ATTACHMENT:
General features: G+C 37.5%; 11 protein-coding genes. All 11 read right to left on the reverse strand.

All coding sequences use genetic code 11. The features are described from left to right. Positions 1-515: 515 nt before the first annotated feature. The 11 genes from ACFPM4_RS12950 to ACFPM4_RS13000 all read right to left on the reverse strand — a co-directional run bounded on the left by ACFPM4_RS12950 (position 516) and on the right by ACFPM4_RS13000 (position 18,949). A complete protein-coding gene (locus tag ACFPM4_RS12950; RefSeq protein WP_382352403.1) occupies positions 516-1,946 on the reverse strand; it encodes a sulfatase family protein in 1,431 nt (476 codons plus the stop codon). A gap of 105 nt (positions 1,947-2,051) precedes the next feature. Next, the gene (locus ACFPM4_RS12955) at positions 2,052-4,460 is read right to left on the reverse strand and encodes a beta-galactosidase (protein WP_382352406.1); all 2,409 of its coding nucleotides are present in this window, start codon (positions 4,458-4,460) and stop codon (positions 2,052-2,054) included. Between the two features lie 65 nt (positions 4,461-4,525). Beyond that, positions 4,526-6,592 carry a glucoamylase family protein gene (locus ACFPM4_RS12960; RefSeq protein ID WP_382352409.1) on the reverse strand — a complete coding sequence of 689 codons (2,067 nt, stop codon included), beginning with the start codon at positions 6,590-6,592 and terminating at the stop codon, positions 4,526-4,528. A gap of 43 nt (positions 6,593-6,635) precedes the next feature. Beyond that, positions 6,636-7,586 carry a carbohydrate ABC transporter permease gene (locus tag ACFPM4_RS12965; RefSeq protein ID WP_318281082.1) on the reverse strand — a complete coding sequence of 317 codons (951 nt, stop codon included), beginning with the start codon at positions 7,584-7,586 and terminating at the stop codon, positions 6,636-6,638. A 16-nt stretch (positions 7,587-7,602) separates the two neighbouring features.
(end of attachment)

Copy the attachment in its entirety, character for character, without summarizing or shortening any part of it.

General features: G+C 37.5%; 11 protein-coding genes. All 11 read right to left on the reverse strand.

All coding sequences use genetic code 11. The features are described from left to right. Positions 1-515: 515 nt before the first annotated feature. The 11 genes from ACFPM4_RS12950 to ACFPM4_RS13000 all read right to left on the reverse strand — a co-directional run bounded on the left by ACFPM4_RS12950 (position 516) and on the right by ACFPM4_RS13000 (position 18,949). A complete protein-coding gene (locus tag ACFPM4_RS12950; RefSeq protein WP_382352403.1) occupies positions 516-1,946 on the reverse strand; it encodes a sulfatase family protein in 1,431 nt (476 codons plus the stop codon). A gap of 105 nt (positions 1,947-2,051) precedes the next feature. Next, the gene (locus ACFPM4_RS12955) at positions 2,052-4,460 is read right to left on the reverse strand and encodes a beta-galactosidase (protein WP_382352406.1); all 2,409 of its coding nucleotides are present in this window, start codon (positions 4,458-4,460) and stop codon (positions 2,052-2,054) included. Between the two features lie 65 nt (positions 4,461-4,525). Beyond that, positions 4,526-6,592 carry a glucoamylase family protein gene (locus ACFPM4_RS12960; RefSeq protein ID WP_382352409.1) on the reverse strand — a complete coding sequence of 689 codons (2,067 nt, stop codon included), beginning with the start codon at positions 6,590-6,592 and terminating at the stop codon, positions 4,526-4,528. A gap of 43 nt (positions 6,593-6,635) precedes the next feature. Beyond that, positions 6,636-7,586 carry a carbohydrate ABC transporter permease gene (locus tag ACFPM4_RS12965; RefSeq protein ID WP_318281082.1) on the reverse strand — a complete coding sequence of 317 codons (951 nt, stop codon included), beginning with the start codon at positions 7,584-7,586 and terminating at the stop codon, positions 6,636-6,638. A 16-nt stretch (positions 7,587-7,602) separates the two neighbouring features.